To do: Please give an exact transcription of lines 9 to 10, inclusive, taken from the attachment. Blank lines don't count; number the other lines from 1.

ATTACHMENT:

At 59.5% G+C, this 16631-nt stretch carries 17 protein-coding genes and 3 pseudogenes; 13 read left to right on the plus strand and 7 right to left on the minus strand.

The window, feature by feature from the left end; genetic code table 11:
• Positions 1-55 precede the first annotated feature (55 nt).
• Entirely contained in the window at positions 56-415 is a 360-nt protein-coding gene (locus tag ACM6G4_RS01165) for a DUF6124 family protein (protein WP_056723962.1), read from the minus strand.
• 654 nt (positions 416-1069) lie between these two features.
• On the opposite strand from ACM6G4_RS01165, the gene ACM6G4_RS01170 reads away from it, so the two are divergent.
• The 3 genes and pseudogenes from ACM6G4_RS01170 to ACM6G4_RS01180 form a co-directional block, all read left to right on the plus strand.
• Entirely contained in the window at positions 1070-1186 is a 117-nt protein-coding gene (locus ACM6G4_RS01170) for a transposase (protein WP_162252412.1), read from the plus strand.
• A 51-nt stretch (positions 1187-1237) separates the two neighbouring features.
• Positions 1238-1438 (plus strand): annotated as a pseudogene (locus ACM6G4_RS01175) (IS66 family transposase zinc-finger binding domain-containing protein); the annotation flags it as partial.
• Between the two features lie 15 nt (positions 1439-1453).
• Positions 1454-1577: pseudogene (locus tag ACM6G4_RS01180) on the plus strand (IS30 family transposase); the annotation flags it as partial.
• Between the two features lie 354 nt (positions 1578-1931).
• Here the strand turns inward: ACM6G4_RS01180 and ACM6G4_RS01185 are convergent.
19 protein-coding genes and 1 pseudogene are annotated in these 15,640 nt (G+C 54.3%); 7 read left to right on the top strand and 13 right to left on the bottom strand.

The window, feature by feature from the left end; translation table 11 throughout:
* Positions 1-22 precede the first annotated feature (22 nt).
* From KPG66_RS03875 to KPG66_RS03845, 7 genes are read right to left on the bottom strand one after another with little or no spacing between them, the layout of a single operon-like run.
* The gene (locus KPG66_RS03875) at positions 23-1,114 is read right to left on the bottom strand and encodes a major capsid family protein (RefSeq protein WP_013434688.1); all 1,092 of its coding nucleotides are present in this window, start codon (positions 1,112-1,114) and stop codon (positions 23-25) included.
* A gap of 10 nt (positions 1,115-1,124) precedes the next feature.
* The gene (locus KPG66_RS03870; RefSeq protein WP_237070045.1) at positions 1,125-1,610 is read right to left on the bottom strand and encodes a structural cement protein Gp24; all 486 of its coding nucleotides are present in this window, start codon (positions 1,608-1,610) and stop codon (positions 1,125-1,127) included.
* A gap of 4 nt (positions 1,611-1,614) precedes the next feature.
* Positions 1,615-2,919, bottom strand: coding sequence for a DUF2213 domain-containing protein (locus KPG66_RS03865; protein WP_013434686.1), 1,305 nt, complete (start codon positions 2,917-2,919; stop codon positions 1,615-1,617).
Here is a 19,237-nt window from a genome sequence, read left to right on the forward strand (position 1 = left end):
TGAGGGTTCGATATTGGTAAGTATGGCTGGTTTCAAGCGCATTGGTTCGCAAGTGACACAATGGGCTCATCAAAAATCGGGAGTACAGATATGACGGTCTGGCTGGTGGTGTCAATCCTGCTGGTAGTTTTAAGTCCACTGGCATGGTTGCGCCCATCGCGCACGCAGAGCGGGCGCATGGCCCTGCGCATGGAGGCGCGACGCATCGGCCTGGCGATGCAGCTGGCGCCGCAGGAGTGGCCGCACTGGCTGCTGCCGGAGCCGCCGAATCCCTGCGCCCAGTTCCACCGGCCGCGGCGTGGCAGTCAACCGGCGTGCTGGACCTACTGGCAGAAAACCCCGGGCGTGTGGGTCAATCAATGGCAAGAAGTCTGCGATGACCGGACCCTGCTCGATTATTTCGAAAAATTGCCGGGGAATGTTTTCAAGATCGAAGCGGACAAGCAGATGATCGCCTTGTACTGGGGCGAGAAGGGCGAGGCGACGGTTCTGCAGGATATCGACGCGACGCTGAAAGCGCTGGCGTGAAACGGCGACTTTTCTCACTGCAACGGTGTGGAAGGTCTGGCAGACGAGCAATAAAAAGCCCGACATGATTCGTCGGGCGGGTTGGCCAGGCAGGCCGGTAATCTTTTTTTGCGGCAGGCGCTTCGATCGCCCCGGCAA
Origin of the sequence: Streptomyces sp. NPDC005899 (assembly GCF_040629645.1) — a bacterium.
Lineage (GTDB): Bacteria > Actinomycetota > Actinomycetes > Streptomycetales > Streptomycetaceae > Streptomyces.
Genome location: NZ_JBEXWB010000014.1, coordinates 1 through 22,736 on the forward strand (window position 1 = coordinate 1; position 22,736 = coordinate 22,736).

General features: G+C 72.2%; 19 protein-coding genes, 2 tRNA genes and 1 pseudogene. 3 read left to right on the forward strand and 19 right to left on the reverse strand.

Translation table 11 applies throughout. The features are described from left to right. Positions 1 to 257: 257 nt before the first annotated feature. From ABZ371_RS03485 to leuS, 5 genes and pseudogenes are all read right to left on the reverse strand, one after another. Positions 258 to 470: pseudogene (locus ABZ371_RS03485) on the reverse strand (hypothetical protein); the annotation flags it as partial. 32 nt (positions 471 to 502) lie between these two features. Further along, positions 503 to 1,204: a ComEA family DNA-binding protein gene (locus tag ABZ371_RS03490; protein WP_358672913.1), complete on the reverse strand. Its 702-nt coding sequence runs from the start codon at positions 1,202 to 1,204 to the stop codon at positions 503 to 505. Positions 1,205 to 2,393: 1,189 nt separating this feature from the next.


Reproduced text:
• A 51-nt stretch (positions 1187-1237) separates the two neighbouring features.
• Positions 1238-1438 (plus strand): annotated as a pseudogene (locus ACM6G4_RS01175) (IS66 family transposase zinc-finger binding domain-containing protein); the annotation flags it as partial.